• intransitive v. To be diminished; to lose bulk, substance, strength, value, or the like, gradually; to be consumed; to dwindle; to grow less; -- commonly used with away.
  • intransitive v. To procure or sustain a reduction of flesh; -- said of a jockey in preparation for a race, etc.
  • n. The act of wasting, or the state of being wasted; a squandering; needless destruction; useless consumption or expenditure; devastation; loss without equivalent gain; gradual loss or decrease, by use, wear, or decay.
  • n. That which is wasted or desolate; a devastated, uncultivated, or wild country; a deserted region; an unoccupied or unemployed space; a dreary void; a desert; a wilderness.
  • n. That which is of no value; worthless remnants; refuse. Specifically: Remnants of cops, or other refuse resulting from the working of cotton, wool, hemp, and the like, used for wiping machinery, absorbing oil in the axle boxes of railway cars, etc.
  • n. Spoil, destruction, or injury, done to houses, woods, fences, lands, etc., by a tenant for life or for years, to the prejudice of the heir, or of him in reversion or remainder.
  • n. Old or abandoned workings, whether left as vacant space or filled with refuse.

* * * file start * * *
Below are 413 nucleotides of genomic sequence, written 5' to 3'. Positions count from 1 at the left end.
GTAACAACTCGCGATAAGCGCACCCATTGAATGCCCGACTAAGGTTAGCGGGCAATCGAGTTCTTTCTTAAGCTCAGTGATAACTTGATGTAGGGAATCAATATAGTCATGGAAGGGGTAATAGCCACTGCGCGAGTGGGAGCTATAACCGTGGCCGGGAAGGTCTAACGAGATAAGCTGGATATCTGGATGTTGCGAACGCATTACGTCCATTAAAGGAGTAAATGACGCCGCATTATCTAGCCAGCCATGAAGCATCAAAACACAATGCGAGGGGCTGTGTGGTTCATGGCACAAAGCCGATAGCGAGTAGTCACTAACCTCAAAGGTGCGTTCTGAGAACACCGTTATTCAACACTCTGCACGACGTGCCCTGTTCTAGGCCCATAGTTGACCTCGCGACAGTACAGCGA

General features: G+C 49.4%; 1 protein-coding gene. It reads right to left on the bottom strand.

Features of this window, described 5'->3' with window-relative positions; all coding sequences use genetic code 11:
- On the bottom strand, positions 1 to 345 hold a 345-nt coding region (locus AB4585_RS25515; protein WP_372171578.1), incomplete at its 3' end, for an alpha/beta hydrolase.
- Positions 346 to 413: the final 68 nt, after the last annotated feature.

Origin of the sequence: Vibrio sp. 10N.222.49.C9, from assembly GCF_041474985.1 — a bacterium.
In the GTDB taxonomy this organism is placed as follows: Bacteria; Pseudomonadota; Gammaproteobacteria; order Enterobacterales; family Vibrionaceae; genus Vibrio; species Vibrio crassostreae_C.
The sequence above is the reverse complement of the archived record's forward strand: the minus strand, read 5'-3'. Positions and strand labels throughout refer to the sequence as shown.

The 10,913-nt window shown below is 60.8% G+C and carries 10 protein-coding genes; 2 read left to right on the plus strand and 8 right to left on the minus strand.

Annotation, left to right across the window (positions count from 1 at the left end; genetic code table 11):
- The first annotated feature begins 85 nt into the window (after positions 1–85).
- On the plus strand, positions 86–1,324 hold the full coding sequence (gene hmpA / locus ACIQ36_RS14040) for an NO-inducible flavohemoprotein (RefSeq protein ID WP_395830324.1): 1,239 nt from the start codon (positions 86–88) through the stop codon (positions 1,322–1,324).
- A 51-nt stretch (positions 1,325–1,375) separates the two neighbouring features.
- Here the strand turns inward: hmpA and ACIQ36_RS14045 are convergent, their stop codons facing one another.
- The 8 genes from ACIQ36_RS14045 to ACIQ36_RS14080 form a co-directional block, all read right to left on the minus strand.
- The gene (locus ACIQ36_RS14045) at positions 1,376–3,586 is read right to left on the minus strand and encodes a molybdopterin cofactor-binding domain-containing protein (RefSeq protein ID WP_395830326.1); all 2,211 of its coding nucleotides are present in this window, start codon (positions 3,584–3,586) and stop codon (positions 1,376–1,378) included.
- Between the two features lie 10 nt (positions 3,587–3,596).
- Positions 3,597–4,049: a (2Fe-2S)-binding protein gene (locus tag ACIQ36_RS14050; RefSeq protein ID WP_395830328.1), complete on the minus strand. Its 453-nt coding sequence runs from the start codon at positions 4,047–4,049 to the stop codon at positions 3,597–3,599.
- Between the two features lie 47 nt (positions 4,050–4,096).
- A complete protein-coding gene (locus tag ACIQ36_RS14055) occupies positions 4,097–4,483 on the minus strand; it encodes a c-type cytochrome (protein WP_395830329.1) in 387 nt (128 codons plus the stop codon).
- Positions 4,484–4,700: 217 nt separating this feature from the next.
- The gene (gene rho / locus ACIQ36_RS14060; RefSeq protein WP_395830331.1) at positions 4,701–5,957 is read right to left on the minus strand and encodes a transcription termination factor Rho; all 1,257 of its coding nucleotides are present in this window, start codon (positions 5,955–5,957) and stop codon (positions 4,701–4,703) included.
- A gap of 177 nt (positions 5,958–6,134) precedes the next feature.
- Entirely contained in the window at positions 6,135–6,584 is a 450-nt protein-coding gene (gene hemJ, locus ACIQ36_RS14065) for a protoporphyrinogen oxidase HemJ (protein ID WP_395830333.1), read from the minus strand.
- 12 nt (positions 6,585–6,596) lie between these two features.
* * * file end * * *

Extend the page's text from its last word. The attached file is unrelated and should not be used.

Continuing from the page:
• n. Material derived by mechanical and chemical erosion from the land, carried by streams to the sea.

from The Century Dictionary and Cyclopedia

  • n. In physical geography, detritus derived by the superficial disintegration of rock-masses and in process of removal by transporting agencies; rock-waste.
  • In stone-cutting, to take off projecting irregularities of, as in preparing the stone for crating and transportation. Usually with off.
  • Desert; desolate; uninhabited.
  • In a state of desolation and decay; ruined; ruinous; blank; cheerless; dismal; dreary.
  • Unused; untilled; unproductive.
  • Rejected as unfit for use, or spoiled in the using; refuse; hence, of little or no value; useless: as, waste paper; waste materials.